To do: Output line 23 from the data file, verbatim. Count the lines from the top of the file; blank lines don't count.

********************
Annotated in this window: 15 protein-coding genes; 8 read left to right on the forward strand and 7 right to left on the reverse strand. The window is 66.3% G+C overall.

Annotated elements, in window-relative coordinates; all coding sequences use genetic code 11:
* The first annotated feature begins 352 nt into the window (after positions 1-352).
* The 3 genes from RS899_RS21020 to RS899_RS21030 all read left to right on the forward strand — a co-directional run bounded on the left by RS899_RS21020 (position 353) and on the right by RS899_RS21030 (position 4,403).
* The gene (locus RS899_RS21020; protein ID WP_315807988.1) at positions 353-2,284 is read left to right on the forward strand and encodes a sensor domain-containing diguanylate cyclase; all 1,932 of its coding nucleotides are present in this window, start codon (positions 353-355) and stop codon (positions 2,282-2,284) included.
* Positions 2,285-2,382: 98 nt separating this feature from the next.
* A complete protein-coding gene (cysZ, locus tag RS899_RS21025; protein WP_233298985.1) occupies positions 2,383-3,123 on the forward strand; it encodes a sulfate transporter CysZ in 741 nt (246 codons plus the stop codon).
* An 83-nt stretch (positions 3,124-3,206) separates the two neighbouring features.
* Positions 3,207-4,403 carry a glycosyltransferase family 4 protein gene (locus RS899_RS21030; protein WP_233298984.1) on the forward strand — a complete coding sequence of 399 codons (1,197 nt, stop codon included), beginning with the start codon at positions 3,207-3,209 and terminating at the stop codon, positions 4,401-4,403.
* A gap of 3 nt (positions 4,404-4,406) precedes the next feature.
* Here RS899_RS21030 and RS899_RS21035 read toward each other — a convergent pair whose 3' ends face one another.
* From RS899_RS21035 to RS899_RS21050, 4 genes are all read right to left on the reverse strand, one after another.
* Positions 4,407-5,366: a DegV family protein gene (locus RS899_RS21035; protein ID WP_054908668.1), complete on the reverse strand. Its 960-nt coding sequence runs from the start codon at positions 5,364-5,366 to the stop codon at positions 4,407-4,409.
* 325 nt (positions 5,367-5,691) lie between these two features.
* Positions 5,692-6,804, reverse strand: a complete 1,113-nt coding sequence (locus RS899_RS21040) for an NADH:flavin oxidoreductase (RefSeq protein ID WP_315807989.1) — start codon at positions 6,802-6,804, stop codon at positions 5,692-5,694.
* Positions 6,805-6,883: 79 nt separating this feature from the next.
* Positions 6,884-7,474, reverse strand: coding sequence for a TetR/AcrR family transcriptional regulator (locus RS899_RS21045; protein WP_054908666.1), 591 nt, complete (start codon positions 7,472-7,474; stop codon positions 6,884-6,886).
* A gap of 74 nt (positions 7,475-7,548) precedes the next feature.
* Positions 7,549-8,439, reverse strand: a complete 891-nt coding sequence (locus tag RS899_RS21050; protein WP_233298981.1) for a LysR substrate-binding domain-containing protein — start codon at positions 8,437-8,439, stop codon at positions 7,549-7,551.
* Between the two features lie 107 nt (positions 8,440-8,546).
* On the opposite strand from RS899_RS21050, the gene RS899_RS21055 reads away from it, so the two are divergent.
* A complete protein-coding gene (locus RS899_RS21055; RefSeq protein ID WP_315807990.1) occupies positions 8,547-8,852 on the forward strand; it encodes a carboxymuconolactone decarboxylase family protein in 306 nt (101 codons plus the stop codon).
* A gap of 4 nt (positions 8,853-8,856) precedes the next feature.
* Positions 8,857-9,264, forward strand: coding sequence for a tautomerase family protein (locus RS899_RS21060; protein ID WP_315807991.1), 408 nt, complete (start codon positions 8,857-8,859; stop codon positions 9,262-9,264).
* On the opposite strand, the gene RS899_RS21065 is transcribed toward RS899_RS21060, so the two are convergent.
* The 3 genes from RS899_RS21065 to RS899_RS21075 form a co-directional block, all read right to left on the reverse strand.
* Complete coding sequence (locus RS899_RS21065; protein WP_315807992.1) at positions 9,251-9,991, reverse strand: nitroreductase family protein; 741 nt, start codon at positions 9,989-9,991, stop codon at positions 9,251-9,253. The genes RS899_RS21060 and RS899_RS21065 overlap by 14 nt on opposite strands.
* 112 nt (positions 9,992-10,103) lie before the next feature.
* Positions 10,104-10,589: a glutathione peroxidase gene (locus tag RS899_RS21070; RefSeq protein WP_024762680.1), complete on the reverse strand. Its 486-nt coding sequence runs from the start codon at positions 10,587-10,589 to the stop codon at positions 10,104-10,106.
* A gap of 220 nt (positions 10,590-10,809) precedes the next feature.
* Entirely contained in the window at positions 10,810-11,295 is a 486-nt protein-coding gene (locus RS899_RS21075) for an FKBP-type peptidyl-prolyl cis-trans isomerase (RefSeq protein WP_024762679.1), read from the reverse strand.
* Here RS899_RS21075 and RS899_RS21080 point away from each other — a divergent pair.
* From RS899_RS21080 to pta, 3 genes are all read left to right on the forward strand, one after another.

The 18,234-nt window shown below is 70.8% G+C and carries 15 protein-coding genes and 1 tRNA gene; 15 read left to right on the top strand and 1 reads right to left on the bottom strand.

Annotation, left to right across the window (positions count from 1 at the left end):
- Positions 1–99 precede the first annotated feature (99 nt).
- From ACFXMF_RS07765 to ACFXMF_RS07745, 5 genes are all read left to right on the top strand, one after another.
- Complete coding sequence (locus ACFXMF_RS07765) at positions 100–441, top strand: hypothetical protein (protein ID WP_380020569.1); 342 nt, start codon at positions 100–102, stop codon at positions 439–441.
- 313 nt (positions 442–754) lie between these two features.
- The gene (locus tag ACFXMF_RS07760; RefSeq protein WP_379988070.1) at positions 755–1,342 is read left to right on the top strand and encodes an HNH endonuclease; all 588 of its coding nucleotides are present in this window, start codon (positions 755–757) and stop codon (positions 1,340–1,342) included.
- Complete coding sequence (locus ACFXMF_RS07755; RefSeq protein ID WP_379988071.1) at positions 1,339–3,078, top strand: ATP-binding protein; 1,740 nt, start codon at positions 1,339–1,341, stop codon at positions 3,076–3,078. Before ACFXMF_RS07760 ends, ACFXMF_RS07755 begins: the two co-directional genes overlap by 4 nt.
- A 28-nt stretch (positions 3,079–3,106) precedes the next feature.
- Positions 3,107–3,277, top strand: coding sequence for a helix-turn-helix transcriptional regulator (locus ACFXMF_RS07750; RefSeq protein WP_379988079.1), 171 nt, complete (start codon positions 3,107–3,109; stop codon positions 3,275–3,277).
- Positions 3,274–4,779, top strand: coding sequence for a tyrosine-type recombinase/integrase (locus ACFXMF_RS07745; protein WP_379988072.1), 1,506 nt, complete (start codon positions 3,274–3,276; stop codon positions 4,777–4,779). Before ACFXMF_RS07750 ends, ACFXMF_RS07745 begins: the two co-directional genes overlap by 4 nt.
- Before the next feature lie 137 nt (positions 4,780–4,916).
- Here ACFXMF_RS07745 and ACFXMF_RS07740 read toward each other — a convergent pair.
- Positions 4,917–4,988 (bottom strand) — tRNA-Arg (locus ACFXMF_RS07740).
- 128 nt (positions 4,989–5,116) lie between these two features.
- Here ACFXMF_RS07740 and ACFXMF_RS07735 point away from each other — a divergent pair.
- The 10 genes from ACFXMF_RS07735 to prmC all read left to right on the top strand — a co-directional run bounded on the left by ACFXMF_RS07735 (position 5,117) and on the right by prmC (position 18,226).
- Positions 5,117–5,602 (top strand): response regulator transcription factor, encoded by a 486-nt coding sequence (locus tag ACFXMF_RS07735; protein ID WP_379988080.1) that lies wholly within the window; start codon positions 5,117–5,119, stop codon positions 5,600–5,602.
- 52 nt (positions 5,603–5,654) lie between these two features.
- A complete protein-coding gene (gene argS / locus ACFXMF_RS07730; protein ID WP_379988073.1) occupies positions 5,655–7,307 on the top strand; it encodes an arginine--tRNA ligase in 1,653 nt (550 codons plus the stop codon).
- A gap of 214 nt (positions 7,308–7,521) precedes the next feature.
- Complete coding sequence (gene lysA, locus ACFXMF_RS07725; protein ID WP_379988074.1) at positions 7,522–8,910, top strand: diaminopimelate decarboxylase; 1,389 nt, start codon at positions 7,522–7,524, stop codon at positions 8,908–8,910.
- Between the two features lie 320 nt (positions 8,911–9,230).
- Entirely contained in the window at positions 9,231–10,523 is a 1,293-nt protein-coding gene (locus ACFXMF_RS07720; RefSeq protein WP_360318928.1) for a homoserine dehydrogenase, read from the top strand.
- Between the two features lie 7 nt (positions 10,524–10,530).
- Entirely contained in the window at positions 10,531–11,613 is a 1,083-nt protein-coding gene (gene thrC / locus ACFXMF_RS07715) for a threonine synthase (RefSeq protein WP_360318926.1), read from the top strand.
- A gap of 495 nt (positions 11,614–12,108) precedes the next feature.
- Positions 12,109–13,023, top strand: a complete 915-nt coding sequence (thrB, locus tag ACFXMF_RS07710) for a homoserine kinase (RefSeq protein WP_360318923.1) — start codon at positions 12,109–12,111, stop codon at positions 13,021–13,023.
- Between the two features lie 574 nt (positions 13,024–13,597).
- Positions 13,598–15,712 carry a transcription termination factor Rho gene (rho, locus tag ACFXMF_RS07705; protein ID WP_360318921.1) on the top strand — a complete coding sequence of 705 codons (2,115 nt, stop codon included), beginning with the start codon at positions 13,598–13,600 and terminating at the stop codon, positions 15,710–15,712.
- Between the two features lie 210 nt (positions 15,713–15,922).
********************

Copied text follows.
* A gap of 4 nt (positions 8,853-8,856) precedes the next feature.